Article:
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Dr Julia Brophy, Principal Investigator, Family Justice and Policy and Research Officer, has been awarded a grant by the Nuffield Foundation to develop draft guidance for judges in anonymisation practices.The research will draw on the ALC-NYAS evaluation of children judgments on Bailii, as well as guidance from other similar jurisdictions and consider anonymisation practices in official law reports.
Forthcoming research from Dr Julie Doughty at Cardiff, also funded by the Nuffield Foundation, which will analyse a range of factors influencing whether and how family court judgments are made public, is to be welcomed. It is vital that this field is further explored - not least for the children who are the subject of proceedings designed to protect their interests. In doing so there is a difficult balance to be struck between the interests of parties to cases and the wider public in greater transparency about decision making; and the need to protect the right to privacy.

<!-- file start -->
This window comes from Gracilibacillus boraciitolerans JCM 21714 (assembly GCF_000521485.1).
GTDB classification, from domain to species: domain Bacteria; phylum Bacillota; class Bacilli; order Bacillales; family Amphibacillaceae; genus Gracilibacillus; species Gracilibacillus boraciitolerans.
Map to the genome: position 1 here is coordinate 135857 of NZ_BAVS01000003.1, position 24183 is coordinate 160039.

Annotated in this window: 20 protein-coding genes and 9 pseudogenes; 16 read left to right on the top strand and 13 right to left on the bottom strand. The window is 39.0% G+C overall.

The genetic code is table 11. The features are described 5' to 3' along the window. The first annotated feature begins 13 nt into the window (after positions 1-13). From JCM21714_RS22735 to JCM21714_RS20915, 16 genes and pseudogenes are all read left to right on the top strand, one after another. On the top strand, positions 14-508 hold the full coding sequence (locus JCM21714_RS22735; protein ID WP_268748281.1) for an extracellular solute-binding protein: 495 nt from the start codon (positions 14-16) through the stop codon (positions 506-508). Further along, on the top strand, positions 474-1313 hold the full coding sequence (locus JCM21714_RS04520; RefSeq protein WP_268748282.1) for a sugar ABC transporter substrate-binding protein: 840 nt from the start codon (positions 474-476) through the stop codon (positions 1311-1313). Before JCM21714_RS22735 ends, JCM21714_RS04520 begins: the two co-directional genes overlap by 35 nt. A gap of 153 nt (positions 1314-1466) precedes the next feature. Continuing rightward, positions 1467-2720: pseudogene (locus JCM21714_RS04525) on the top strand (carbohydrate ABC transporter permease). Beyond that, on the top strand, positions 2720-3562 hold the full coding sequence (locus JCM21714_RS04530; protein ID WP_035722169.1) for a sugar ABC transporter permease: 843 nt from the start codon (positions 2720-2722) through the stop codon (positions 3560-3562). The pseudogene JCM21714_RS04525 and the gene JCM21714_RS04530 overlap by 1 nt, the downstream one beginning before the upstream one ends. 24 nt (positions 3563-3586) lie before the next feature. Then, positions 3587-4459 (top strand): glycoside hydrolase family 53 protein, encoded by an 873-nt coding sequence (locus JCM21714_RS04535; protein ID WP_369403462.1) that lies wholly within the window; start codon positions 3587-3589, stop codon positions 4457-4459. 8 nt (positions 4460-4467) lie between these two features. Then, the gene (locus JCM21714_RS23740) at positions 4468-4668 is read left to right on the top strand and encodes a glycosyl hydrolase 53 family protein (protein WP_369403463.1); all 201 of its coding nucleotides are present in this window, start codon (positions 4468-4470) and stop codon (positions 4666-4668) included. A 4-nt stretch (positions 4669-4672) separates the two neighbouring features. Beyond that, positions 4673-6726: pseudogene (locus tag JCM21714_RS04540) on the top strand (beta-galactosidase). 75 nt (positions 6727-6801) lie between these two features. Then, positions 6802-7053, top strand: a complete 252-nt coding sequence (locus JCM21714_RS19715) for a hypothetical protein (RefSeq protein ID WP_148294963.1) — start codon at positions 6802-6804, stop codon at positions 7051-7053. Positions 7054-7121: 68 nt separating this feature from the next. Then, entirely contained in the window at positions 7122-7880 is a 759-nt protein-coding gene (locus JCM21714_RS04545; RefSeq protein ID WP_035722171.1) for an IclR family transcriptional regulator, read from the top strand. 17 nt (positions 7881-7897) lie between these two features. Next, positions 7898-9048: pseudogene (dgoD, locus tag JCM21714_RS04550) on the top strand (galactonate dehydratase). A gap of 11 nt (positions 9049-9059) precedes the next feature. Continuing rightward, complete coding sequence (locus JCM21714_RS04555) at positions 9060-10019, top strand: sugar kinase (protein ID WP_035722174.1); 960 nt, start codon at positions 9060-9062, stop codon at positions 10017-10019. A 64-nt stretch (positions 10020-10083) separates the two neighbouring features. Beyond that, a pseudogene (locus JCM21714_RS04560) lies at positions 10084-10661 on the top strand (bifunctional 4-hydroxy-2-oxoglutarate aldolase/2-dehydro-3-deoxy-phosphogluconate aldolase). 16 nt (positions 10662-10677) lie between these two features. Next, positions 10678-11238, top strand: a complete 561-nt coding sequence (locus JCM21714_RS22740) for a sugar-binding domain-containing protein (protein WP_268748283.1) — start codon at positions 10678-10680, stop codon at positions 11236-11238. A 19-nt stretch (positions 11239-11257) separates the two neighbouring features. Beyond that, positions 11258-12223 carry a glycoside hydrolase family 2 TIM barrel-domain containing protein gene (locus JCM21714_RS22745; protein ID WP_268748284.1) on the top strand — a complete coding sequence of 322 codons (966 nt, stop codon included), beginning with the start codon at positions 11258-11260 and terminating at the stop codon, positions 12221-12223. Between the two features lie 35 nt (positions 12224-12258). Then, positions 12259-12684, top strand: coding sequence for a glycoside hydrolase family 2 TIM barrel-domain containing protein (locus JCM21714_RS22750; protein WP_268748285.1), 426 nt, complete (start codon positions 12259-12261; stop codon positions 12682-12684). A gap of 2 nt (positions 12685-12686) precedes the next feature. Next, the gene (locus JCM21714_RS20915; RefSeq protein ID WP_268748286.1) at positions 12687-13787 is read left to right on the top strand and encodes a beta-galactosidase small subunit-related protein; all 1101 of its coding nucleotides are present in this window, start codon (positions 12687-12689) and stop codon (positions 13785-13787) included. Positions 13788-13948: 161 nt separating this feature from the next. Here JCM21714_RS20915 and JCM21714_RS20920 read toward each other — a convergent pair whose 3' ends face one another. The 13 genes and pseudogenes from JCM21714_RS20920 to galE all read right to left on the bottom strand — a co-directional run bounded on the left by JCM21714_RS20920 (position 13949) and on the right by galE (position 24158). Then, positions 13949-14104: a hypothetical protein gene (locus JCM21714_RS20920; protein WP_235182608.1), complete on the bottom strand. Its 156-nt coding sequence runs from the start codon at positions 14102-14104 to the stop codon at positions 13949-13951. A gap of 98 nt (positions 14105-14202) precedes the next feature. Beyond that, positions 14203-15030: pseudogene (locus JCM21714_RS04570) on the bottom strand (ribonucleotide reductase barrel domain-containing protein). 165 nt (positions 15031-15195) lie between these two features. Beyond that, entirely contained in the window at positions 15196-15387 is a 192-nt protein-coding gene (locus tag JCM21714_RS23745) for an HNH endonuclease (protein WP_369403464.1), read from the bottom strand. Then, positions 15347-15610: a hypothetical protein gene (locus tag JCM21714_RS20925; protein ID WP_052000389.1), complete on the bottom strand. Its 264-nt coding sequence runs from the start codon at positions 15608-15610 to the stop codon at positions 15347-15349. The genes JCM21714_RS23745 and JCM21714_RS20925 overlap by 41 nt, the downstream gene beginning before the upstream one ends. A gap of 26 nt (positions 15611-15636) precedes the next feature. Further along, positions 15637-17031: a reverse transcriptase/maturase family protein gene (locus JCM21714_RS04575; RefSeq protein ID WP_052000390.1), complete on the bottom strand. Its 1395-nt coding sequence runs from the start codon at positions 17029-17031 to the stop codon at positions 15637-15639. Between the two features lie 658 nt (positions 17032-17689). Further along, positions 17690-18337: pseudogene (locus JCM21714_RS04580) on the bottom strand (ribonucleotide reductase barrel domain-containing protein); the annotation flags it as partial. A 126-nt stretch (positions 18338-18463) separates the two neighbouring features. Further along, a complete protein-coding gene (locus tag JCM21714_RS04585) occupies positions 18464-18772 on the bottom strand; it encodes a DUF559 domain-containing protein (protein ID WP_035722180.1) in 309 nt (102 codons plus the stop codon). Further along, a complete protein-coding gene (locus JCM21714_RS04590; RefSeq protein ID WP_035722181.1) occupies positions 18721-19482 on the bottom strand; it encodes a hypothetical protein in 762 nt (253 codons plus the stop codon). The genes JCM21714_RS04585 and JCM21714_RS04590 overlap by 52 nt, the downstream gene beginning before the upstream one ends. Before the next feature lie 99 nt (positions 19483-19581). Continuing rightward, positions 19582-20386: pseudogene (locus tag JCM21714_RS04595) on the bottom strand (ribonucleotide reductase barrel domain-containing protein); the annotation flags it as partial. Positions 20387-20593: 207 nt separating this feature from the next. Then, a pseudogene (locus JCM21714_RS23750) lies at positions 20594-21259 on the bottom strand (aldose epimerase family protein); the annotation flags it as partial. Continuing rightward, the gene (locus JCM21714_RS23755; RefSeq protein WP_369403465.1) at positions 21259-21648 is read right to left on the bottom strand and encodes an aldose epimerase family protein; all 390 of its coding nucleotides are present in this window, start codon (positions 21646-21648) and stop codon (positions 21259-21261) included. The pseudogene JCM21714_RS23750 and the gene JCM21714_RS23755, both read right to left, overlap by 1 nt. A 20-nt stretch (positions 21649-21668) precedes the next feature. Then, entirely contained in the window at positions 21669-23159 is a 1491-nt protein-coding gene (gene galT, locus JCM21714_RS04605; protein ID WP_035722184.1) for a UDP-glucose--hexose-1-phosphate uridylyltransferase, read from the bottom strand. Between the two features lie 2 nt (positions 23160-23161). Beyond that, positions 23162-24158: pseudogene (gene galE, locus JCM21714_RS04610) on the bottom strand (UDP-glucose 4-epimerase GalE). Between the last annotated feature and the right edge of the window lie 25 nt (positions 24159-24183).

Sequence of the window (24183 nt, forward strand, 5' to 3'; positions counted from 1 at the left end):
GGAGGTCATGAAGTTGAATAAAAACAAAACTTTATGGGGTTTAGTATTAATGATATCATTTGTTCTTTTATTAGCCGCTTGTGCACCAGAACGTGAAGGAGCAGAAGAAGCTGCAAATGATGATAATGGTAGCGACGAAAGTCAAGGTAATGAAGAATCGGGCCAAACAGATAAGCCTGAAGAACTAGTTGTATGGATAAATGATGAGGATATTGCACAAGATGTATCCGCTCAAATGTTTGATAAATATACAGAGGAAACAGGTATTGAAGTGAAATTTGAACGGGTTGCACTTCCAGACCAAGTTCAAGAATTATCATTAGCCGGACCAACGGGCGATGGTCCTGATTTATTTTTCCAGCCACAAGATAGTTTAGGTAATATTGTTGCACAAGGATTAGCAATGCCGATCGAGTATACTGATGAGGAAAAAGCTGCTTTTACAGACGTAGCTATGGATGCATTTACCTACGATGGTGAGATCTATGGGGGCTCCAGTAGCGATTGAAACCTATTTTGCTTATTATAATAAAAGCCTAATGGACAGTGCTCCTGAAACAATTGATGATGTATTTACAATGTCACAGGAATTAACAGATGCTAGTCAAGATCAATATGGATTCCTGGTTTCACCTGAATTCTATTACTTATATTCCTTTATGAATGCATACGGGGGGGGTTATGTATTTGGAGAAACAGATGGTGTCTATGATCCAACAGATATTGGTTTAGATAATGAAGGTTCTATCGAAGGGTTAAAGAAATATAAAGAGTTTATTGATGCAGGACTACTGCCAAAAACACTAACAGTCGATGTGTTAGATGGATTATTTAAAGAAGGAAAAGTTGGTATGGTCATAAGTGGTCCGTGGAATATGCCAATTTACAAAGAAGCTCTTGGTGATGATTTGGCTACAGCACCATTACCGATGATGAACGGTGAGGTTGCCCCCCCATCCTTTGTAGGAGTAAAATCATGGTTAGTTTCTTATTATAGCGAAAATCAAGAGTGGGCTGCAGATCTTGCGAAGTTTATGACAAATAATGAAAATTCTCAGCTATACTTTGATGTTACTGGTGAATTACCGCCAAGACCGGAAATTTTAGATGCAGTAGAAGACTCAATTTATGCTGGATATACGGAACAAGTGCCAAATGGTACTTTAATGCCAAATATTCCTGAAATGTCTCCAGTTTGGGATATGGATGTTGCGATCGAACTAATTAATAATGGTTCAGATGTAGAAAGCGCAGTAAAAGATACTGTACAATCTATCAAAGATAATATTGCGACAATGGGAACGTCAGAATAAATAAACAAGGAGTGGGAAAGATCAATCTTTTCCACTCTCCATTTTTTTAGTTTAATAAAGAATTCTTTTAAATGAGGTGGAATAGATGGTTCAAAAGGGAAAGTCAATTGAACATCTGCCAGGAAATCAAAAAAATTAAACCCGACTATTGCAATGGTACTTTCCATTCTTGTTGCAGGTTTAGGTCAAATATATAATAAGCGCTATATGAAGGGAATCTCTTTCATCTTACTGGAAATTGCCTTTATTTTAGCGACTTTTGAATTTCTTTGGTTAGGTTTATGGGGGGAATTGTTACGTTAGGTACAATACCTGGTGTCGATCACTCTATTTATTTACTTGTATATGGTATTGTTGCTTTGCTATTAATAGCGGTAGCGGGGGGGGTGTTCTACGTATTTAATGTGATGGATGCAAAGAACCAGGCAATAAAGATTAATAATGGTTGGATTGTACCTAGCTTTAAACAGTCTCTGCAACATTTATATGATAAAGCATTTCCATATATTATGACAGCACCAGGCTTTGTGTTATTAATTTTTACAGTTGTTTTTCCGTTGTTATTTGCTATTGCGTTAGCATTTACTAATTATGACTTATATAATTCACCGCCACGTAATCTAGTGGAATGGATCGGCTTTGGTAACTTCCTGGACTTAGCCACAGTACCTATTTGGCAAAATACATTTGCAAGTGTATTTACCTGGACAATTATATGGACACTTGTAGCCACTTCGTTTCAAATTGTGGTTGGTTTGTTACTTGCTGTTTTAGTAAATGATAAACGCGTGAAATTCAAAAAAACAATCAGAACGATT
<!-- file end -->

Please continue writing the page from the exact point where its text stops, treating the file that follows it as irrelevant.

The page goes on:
The ALC-NYAS research, led by Dr Brophy, uniquely involved young people who have been in care in an evaluation of judgments on Bailii (see ‘Anonymisation practices in children judgments: time for a rethink'  Fam Law 77). Despite current attempts at anonymisation, the research demonstrates how children can be identified from judgments (through specific details and ‘jigsaw identification') and run the risk of being subject to humiliating public exposure.
Concerns about the privacy and safety of children in family proceedings are highlighted by three reports between 2007 and 2014 (eg 'Irreconcilable differences? Young people, safeguarding and the "next steps" in "transparency"'  Fam Law 1685).The research is supported by a multi-disciplinary advisory group and will run from February to mid June 2016.
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